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Fresh bufflo mozza -- does anyone else do this?

linguafood Aug 25, 2013 03:06 PM

So.... whenever I plan on having some fresh bufflo mozza, I (obviously) take it out at least an hour before I want to eat. But I wrap it in a paper towel and put it on a plate to soak up some of the moisture. Sometimes I change the towel if it's soaked through.

I find that it reduces the run-off liquid (and leaves me with creamy, milky *cheese*, not cheese water) later, even tho you'll still have some of that once you slice it up.

Does anyone else do this? Are there other methods to avoid a big puddle of cheese water & expensive olive oil? Maybe there's a better way?

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  1. linguafood RE: linguafood Aug 25, 2013 04:52 PM

    PS: Wow, so I changed the paper towels *twice* this time. The first two were soaked.

    Another interesting discovery? The ball shrank a good 30%. I had no idea so much of it was water. Dang.

    9 Replies
    1. re: linguafood
      hill food RE: linguafood Aug 25, 2013 06:38 PM

      I think technically that's whey.

      I go ahead and slice it and sort of let it air-dry (as f'rinstance in a Caprese spread over the basil and tomato for a while before the vinagreitte)

      1. re: hill food
        linguafood RE: hill food Aug 25, 2013 08:10 PM

        It was relatively dry. I think I actually prefer a bit less drained, now that I drained it that much.

      2. re: linguafood
        fldhkybnva RE: linguafood Aug 25, 2013 08:55 PM

        I do this with mozzarella occasionally but I've started doing it with a lot of thing and am shocked at the water content - zucchini and the most shocking was ricotta. The weight halved with a good long drain.

        1. re: linguafood
          Melanie Wong RE: linguafood Aug 25, 2013 09:48 PM

          But doesn't it get tougher? One of the delights of very fresh mozz is the tender texture before more moisture seeps out.

          1. re: Melanie Wong
            r
            ratgirlagogo RE: Melanie Wong Aug 25, 2013 10:08 PM

            Yes, that would be my question too, speaking as someone with a ball of burrata (that I know, I know, I know we should have eaten this morning) sitting in the fridge waiting for Mr Rat to get home from work.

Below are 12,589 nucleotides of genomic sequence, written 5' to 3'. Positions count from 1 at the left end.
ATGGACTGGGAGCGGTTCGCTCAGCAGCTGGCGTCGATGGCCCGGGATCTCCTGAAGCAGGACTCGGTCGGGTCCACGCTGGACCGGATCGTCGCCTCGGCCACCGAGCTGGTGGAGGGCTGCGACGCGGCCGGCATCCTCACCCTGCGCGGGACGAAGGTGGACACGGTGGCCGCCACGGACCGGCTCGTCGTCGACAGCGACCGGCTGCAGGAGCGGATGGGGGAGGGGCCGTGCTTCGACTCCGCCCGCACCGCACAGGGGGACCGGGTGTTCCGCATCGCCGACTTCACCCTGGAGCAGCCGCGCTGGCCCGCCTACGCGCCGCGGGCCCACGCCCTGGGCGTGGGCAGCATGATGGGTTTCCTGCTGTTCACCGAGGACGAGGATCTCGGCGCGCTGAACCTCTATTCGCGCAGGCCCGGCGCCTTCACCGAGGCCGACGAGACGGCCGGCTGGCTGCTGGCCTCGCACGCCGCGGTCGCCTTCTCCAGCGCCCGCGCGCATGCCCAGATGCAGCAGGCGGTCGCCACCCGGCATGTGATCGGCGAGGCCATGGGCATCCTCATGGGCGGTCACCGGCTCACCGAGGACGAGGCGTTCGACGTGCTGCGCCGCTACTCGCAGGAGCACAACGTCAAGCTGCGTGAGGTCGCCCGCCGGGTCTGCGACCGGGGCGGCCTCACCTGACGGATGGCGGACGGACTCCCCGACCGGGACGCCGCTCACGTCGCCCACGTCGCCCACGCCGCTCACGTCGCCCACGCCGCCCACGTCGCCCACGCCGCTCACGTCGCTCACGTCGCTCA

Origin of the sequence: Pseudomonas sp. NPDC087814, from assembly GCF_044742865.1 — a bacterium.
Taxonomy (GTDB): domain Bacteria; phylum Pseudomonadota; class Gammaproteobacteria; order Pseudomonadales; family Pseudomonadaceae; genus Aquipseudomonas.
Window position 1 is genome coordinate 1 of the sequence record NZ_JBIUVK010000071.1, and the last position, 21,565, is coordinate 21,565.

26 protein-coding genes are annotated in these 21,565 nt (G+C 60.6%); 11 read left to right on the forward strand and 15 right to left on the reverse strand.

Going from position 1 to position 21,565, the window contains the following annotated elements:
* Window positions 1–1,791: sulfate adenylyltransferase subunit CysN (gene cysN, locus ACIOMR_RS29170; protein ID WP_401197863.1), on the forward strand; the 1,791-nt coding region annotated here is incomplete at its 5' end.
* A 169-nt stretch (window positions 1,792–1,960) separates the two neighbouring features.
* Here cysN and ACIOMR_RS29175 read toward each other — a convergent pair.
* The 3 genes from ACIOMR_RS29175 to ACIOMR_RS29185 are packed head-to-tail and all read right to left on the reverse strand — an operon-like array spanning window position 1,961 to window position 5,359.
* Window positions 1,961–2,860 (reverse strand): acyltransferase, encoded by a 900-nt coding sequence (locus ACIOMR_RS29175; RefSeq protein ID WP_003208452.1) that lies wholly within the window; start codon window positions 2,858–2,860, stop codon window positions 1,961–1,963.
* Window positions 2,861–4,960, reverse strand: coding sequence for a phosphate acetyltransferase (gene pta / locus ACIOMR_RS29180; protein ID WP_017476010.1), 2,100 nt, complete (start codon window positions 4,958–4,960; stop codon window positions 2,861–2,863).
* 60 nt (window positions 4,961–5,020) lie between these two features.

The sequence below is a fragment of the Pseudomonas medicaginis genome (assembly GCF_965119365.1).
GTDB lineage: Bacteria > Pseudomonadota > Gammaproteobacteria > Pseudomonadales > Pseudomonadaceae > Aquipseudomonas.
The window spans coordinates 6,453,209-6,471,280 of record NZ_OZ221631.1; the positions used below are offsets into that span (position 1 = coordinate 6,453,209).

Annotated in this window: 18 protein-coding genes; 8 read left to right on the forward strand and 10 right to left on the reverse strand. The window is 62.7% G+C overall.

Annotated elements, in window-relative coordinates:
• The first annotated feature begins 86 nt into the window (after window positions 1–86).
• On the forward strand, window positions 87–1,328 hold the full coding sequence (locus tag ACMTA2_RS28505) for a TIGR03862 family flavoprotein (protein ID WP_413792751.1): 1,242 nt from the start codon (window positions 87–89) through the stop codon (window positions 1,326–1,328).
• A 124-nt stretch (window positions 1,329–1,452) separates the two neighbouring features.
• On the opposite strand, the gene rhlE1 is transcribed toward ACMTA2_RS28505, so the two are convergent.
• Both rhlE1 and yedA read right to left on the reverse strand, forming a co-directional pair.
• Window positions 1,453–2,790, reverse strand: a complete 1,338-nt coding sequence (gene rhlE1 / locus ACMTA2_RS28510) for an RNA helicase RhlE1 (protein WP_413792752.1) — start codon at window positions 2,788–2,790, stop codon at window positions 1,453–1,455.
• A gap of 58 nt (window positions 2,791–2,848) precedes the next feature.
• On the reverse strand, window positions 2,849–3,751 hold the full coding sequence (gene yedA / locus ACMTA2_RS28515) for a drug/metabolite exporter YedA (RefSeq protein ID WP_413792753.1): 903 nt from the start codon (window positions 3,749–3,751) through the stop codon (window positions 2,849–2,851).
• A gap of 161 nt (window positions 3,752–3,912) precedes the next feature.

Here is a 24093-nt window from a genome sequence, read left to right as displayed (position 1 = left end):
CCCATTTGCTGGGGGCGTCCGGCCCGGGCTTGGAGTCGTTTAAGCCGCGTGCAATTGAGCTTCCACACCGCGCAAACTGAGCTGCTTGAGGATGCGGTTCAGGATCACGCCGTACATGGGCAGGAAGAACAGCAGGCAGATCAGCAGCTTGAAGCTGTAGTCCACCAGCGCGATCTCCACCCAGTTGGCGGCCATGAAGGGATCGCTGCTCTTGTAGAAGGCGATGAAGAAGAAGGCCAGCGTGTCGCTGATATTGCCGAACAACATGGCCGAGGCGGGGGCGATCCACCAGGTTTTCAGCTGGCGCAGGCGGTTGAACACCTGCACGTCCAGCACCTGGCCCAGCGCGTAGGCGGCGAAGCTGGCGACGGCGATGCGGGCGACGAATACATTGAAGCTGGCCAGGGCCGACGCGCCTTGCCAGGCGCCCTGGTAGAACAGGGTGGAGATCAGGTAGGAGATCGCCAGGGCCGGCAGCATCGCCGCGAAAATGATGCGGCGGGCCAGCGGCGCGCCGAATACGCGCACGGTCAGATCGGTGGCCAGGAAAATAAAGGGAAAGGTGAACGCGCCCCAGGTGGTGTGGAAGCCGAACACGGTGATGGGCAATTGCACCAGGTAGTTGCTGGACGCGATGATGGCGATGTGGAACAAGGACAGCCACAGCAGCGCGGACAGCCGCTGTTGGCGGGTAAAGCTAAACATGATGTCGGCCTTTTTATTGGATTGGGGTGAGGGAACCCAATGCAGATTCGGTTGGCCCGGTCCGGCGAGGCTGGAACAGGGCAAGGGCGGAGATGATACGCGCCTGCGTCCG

1. re: ratgirlagogo
              Melanie Wong RE: ratgirlagogo Aug 25, 2013 10:24 PM

              I could see draining it in a colander to get rid of some of the excess liquid, if you don't want to dilute your dressing. But it seems like wrapping it in paper towels would wick off moisture faster than the normal rate and leave a tough skin. So that's why I's curious about texture change.

              Here's a photo of Gioia burrata just a few hours after it was produced and the creamy run-off. We bought it at the El Monte factory and just took it out to the car and ate it on the sidewalk. It was stunning how much softer and looser --- and even more seductive --- it turned out to be than the one-day old burrata I've had so many times before.
              http://www.flickr.com/photos/19407295...

              1. re: Melanie Wong
                hill food RE: Melanie Wong Aug 25, 2013 10:46 PM

                agreed, it does need to retain some moisture (draining maybe, but no wicking). it's one of those 'when you know it's right' things.

                1. re: Melanie Wong
                  fldhkybnva RE: Melanie Wong Aug 25, 2013 10:54 PM

                  I encountered this once when I left it in a papertowel not deliberately for probably only 45 minutes or so but you might have a point that longer would dry it out.

                  1. re: Melanie Wong
                    linguafood RE: Melanie Wong Aug 25, 2013 11:22 PM

                    Yep, learned my lesson. One draining in one paper towel is enough. This mozza was still very tasty, but it needed more moisture.

                    The more you know.... (cue rainbow).

                    Thx for everyone's input!

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